Thomas says: “In recent years therapists have heard a lot of complaints that everybody is on their own screen and not interacting, but screens could be a way for people to carve out time to be by themselves, especially parents.

“When people have to live in close quarters and are overcrowded, friction can develop. As far as possible people need to find their own space, even if it’s mental space to do their own thing.”

That could be putting on headphones to listen to music, reading a book or playing a game.

SCHEDULE

Planning a structure for the day can make life easier, the experts recommend.

Life coach and Burnout author Judy Klipin, says a daily structure is useful to create our own sense of predictability and routine.

“Set a schedule — exercise, outside time, eating, housework, reading, sleeping, times to talk to family and friends on the phone and so on — that you can follow every day."

American agony uncle Doctor Phil also proposes changes in routine.

“Don’t do the same thing every single day. Do something different,” is his recommendation

Be aware that “the first four minutes of interaction can set the tone for the entire day”, so don’t argue in front of the children and don’t be a slob (yes, shower and change your clothes) are among his other tips.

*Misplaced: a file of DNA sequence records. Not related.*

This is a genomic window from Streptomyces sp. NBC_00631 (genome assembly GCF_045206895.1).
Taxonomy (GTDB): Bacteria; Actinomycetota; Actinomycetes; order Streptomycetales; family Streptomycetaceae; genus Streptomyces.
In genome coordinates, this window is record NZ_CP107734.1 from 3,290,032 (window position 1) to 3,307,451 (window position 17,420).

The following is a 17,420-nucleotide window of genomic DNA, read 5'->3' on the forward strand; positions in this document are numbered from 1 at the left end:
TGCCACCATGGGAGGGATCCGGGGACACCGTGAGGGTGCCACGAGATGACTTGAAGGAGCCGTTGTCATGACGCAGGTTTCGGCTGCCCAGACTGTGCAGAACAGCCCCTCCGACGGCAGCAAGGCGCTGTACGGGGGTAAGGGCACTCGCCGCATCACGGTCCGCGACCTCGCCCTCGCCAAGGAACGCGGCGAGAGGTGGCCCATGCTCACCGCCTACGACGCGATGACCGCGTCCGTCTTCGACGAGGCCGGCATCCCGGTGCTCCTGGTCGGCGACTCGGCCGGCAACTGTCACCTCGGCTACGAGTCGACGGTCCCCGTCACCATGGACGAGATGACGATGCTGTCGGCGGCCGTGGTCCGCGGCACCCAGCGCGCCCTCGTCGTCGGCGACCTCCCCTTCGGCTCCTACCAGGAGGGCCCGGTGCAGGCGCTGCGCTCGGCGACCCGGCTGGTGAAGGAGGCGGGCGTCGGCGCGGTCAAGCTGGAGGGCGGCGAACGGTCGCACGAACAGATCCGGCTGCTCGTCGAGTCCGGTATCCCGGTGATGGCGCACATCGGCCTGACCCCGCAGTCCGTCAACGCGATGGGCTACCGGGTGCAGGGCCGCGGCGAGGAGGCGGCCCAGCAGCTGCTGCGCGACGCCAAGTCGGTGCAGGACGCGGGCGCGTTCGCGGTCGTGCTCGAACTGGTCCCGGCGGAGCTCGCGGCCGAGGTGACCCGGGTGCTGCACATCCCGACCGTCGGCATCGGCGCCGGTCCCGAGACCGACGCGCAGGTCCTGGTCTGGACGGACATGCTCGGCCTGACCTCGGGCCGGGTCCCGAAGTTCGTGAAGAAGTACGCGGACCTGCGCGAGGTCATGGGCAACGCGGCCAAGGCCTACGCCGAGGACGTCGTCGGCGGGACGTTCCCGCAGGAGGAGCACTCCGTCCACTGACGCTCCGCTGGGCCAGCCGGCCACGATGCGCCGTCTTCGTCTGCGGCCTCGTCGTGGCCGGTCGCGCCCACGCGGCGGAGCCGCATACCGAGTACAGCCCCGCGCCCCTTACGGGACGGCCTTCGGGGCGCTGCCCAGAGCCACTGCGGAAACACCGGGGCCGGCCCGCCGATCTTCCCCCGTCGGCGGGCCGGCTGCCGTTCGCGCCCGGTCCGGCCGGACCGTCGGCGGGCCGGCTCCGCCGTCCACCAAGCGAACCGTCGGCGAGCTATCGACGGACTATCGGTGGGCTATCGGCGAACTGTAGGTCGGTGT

SHIFT FROM HUMAN ‘DOING TO HUMAN BEING’

Not rushing out to work gives families more time to slow down and connect, and individuals extra time to study and explore hobbies, says Mkhondo.

“We have become a ‘human doing’ but now we can find ways of being a human 'being' again, connecting inside and with each other.”

Good habits will help people cope during lockdown.
Good habits will help people cope during lockdown.
Image: 123RF/ Tatyana Merkusheva

Mkhondo, who advocates a daily practice of gratitude, says this is a critical moment to shift the “'me' culture to the 'we' culture and to show more empathy”.  

“I can be safe but if the person on the other side of the fence isn’t, I can help.”

SHOW SUPPORT

South Africans know how to show solidarity in a crisis says Klipin, listing ways for people to help the vulnerable, including calling them.

Making donations to charities is another way to counter hopelessness.

Nurses, cleaners and others on the front line of the primary health system will need extra support, says Wits public rural health specialist, Prof Steve Tollman.

ASK THE CHILDREN AND SOCIAL MEDIA

A recent Lancet medical journal review about the psychological affects of quarantine found post-traumatic stress symptoms, confusion and anger to be among them.

Social media and technology have the potential to mitigate the negative affects of quarantine, including loneliness.

The networks and vitality of social media should be “our saving grace” in this pandemic, says McCoubrey, founder of the MySocialLife life skills programme for teens and tweens.

This is a pivotal moment for them to learn about what is true and false online, and the role they play in magnifying this, he says.

“Ask your children what they’ve heard about Covid-19 and answer as many of their questions in age-appropriate ways as you can."

“Every time I go on to TikTok I have to watch a video about hand-washing,” a 14-year-old boy says about the app popular with his age group. “And elbow bumping.”

McCoubrey says: “Share the facts with children and co-create a plan of action so they can feel like they’re in control.”